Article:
Once you know what you can afford, identify a geographic area that matches your budget, keeping in mind the length of your commute, public transportation, and the quality of schools in the area. Consider existing uses. For example, an airport or railroad line might create noise, farms have odors, and schools and stadiums generate traffic. Consider what is planned for undeveloped land.
The best way to answer these questions is to consult a real estate agent. Without an agent, you will not have access to houses listed through the local multiple listing service. Use an agent who has worked in your target area and knows the neighborhoods. Get references from previous clients. Ask whether the agent will be working for you and paid by you, is paid by the seller, or is a dual agent. While it might be easier, financially, to work with an agent paid by a seller, agents in that situation sometimes find themselves in a conflict of interest. In addition to taking you to see appropriate houses, your agent can provide information about the sales prices of similar properties to help you determine what to offer, can recommend lenders, attorneys, home inspectors, and other professionals, and can prepare the contract, explain it to you, and handle negotiations with the seller.
Making an Offer
When you are ready to make an offer, consider including contingencies that would enable you to cancel the contract within a certain number of days. Typical contingencies include the sale of your current home as well as the completion of a home inspection, radon testing, pest inspection, and well and septic system inspections, approval of the contract and HOA documents by your attorney, approval of your mortgage and appraisal, and the seller’s ability to provide clear title and a clean survey.
An offer is just the first step in the home buying process and may be accepted, rejected, or met with a counteroffer.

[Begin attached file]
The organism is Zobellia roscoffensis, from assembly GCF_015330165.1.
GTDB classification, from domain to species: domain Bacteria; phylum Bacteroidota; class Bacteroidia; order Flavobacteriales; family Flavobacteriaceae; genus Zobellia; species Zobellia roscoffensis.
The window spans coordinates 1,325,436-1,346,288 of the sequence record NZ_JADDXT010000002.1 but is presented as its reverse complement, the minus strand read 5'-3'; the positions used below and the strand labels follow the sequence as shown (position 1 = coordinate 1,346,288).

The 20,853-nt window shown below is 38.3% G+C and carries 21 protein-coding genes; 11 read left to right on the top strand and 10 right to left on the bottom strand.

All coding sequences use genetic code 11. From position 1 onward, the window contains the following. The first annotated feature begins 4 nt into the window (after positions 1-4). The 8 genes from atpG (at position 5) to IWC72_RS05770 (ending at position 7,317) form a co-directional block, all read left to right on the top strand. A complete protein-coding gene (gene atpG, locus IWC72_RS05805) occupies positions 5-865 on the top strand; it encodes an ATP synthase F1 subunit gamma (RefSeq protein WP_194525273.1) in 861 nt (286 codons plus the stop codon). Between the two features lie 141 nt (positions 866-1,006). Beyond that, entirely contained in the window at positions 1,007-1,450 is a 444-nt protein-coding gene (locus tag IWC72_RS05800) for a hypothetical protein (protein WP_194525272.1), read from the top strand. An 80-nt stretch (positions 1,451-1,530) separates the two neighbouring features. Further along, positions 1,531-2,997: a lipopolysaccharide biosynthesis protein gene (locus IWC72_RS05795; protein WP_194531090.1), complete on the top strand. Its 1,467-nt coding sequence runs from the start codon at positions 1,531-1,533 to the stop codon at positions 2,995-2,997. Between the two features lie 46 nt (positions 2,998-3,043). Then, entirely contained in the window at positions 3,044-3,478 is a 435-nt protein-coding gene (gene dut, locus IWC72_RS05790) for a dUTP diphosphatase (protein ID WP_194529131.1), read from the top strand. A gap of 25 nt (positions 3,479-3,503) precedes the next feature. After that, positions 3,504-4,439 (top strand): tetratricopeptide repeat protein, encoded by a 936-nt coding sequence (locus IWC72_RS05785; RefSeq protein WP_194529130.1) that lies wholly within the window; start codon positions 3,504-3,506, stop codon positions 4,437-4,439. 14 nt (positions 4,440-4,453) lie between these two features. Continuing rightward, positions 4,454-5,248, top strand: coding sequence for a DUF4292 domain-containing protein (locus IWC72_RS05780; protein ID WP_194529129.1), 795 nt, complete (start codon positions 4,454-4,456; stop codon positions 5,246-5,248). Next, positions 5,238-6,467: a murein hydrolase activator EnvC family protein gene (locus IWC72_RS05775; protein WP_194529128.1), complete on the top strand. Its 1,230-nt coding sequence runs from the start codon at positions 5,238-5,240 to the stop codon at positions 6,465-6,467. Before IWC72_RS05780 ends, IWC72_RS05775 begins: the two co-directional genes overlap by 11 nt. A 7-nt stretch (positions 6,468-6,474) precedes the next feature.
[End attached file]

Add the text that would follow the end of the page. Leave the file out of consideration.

After your offer is accepted, closing is typically scheduled for a date a few weeks in the future. Except in unusual circumstances, closing is when you deliver the money and get the keys. During the time between contract and closing, in addition to preparing to move, calling the utility companies, and complying with your lender’s instructions for finalizing the loan, you will review inspection reports and possibly the survey. Decide, and notify your attorney or agent, how you want to hold title.
Meanwhile, the seller is preparing to deliver clear title by removing liens against the property. On the day of closing, the seller’s mortgage will be paid off, and yours will be recorded as a lien against the property. The seller may also have contractors’ liens for work done on the house, tax liens, or judgment liens such as for the settlement of a divorce agreement. Be sure to talk to your attorney, your lender, or your agent about what evidence you will receive at closing that these liens have been cleared. In many states, you will receive a title insurance policy.
Immediately before closing, conduct a final inspection. You will also have to obtain a cashier’s check in the appropriate amount, a certificate of insurance, and other documents required by your lender or title insurer. In some areas, the buyers and sellers attend an actual closing meeting at the office of an attorney, a title company, or the lender. In other locations, it is more common that the parties deposit the required documents and checks in advance with an escrow agent, who will then complete the transfer. Ask your attorney or agent to guide you through this.